"Concerning the Will of the People" [1906-#130]

"What is the will of the people? Where is one to seek its true expression and embodiment? Here is a question which assumes at present an extraordinary acuteness. Having suffered, lacerated by a will foreign and strange, our people thirst to live by its own will, through the self-accomplished expression of its will, by its self-accomplished embodiment in forms of a political existence."


"Russian God-Seekers" [1907-#131]

"A great pining, an incessant God-seeking, is lodged within the Russian soul, and it was expressed over the expanse of an entire century. The God-seekers reflected our spirit, rebellious and hostile to every philistinism. Almost the whole of Russian literature, the Russian great literature, is a living document, witnessing to this God-seeking, to an unquenchable spiritual thirst. There is something heart-rending and together with this tragic in the fate of the Russian God-seekers. They go unrecognized, misunderstood, spurned, they perish from the torments of their languishing."

"Nihilism on a Religious Soil" [1907-#135]

"K. P. Pobedonostsev is dead. With him there is so much connected. Together with him there grew up a whole epoch of Russian history, more so even than an epoch: in his person and in his deeds was clearly embodied the connection of Orthodoxy with state absolutism. Pobedonostsev was a remarkable type: a sincere ideologue of our historical nihilism, of the nihilistic attitude of the official Russian Church and of the state towards life."

"Decadentism and Mystical Realism" [1907-#138]

"Decadents readily pass themselves off as mystics, and frequently they express mystical pretensions. Russian decadentism especially gravitates towards mysticism; it speaks about the mystical. The approach is to jumble together decadentism and mysticism in certain literary circles, but the academicism and mystifications get entangled along the way and hinder the decadentism from passing over into an authentic, a real mysticism."


"Christ and the World (Reply to V. V. Rozanov)" [1908-#149]

"V.V. Rozanov is one of the greatest Russian prose writers, a genuine magician with the word. He frightens Christians, both the old and the new. They are embarrassed to have to ward off his blows; they consider him a very dangerous opponent of Christ, as though Christ could have dangerous opponents, as though the deed of Christ could be struck undeflectable blows."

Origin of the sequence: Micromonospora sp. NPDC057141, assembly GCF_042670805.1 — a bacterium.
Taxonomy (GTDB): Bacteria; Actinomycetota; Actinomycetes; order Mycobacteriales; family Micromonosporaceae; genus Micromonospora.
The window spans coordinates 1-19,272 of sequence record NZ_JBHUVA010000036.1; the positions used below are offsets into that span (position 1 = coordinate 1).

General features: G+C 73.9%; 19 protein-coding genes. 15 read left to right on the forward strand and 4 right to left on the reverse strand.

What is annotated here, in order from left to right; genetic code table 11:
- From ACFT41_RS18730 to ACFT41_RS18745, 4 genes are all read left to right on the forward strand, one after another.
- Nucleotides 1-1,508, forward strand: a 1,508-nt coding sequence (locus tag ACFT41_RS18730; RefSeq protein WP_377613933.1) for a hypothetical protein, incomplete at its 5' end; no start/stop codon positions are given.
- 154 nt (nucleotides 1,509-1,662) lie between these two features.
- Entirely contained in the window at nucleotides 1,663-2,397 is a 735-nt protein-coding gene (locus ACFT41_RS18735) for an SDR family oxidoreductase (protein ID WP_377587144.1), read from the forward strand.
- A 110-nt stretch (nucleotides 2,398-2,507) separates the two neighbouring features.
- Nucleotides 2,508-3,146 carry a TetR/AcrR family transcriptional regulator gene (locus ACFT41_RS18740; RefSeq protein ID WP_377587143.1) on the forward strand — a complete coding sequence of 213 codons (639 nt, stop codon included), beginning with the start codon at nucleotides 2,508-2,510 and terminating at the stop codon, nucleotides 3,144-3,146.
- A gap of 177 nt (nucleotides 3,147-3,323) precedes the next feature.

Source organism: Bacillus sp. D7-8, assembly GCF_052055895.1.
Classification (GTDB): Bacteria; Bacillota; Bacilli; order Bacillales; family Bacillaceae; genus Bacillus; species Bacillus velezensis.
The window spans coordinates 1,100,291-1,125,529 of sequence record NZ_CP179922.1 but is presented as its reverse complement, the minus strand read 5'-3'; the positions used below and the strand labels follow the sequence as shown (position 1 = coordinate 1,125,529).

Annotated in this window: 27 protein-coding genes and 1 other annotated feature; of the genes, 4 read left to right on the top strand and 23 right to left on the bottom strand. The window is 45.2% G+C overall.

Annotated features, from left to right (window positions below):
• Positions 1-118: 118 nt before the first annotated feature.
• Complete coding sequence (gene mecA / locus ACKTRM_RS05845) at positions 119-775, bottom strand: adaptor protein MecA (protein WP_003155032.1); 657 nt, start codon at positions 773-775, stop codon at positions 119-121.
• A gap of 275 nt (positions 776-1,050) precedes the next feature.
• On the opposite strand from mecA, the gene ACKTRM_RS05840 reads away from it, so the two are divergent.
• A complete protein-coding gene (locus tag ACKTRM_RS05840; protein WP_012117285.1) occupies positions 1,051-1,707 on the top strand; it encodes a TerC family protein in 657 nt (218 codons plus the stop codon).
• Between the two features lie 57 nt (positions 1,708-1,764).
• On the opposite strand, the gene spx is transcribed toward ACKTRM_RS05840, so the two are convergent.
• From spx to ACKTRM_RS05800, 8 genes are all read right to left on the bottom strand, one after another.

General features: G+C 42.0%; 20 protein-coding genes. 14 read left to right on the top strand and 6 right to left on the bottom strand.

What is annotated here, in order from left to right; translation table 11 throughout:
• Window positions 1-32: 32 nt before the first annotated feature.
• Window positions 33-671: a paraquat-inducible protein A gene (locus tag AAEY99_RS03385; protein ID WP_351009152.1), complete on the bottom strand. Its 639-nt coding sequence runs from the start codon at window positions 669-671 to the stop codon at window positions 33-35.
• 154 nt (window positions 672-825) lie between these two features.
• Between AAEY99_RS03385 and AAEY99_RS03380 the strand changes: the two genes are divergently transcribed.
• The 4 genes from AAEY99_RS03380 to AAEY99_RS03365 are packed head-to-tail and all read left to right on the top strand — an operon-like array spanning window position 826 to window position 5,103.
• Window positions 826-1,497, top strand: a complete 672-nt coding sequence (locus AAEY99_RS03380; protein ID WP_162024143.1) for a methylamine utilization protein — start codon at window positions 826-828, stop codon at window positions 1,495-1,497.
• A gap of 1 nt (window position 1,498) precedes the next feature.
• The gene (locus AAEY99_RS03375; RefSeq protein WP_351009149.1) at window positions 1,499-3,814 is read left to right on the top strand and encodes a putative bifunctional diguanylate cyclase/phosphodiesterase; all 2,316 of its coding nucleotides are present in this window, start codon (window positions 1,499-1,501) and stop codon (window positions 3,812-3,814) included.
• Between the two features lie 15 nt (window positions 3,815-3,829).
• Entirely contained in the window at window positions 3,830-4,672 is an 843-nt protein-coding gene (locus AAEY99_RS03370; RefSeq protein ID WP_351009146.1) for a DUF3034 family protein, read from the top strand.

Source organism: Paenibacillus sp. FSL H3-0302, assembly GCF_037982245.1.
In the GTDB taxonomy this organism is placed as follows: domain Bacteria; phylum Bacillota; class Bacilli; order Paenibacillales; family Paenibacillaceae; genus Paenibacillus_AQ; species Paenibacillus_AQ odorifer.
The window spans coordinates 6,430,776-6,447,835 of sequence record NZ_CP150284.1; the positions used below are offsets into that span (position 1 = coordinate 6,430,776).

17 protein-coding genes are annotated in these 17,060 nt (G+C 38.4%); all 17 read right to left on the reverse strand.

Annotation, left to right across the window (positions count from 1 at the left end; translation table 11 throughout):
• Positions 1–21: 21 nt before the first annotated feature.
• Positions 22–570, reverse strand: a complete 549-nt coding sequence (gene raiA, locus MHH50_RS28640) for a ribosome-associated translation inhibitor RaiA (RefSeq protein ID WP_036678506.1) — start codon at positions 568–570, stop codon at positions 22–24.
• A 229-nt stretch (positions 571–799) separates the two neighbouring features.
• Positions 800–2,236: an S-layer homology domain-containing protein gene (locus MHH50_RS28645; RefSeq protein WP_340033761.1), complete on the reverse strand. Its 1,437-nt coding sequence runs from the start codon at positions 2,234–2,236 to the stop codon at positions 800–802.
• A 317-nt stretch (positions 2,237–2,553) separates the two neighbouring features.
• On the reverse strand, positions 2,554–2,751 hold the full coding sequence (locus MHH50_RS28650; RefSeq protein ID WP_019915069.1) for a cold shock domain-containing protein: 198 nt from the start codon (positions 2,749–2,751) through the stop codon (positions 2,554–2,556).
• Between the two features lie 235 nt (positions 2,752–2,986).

"Catholic Modernism and the Crisis of the Contemporary Consciousness" [1908-#151]

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"Regarding a Certain Remarkable Book (O. Weininger: Sex and Character)" [1909-#157]

"Weininger is a son of the German spiritual culture, and in him is felt the spirit of Kant, of Schopenhauer, Schelling, R. Wagner, the spirit of German idealism and romanticism. But in him there is a profound difference from contemporary German culture and philosophy. The book of Weininger, the book of a 22 year old youth, is perhaps the most vivid manifestation of contemporary German culture; after Nietzsche there was nothing already in this fleeting culture so remarkable."

"Attempt at a Philosophical Justification of Christianity (Concerning the Book of V. Nesmelov, The Science  of Man" [1909-#158]

"The question about the possibility of faith, about its permissibility afront the judgment of reason, stands acutely again before human consciousness. The will and the heart of man draw him towards faith, but contemporary reason quite opposes itself to faith, as once formerly the pagan reason opposed itself, and for which the matter of Christ was folly. But is the matter of Christ genuinely, or is it facetiously, in the court of reason, and is this reason indeed genuine, which would invest itself with the almightiness of the supreme court?"